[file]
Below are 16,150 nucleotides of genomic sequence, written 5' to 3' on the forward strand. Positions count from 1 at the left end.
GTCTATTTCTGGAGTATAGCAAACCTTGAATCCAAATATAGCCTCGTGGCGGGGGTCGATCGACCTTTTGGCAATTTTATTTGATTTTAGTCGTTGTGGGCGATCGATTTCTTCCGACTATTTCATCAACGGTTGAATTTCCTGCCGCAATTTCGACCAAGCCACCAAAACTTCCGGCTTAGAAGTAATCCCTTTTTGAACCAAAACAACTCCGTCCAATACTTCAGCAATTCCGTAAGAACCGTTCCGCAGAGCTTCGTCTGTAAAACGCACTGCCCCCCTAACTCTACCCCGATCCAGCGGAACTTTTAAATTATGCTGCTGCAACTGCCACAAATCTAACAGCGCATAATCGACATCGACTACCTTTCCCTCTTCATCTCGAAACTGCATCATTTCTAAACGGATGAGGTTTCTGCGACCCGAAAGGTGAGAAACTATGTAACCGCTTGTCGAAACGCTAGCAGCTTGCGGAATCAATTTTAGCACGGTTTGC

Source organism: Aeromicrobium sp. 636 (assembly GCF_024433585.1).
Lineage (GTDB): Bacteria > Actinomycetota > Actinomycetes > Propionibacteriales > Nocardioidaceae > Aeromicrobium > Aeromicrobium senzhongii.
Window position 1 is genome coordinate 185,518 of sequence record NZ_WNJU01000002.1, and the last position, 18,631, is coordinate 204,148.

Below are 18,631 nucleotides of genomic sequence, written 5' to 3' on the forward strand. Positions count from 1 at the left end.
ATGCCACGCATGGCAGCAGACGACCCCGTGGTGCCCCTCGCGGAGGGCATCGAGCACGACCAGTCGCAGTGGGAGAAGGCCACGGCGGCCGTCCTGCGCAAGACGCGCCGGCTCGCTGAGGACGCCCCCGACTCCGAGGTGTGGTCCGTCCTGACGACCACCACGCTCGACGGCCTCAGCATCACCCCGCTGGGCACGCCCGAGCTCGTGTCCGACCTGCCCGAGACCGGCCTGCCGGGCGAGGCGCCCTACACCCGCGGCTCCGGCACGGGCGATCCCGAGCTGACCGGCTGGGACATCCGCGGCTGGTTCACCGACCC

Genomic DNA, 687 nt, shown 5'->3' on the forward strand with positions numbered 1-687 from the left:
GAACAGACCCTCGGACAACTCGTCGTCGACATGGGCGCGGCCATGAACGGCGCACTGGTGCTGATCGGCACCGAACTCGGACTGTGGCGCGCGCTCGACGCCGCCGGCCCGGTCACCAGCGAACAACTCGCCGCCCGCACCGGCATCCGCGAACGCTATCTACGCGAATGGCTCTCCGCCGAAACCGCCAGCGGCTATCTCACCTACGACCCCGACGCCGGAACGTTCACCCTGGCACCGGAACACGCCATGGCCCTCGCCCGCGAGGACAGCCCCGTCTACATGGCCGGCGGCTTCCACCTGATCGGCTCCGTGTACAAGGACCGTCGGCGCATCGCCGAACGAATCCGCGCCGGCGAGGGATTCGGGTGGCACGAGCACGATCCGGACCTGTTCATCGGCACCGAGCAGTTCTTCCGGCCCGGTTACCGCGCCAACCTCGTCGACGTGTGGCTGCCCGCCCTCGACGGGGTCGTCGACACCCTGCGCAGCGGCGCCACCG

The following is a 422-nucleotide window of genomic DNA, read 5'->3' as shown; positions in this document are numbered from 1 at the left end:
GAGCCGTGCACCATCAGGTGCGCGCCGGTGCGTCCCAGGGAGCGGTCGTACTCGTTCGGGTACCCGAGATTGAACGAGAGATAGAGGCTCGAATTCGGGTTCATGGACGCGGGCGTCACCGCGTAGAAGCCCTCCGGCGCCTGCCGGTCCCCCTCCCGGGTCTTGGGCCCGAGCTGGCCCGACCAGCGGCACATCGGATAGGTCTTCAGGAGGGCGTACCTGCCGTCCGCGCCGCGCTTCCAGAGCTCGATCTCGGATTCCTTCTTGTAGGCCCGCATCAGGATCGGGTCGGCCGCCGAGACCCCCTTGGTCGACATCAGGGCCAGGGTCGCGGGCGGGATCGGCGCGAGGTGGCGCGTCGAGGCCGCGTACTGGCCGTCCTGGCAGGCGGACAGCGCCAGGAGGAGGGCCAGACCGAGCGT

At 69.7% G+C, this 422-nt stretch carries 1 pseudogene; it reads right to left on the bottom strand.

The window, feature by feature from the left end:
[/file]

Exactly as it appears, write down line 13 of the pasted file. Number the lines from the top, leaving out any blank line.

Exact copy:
The window, feature by feature from the left end: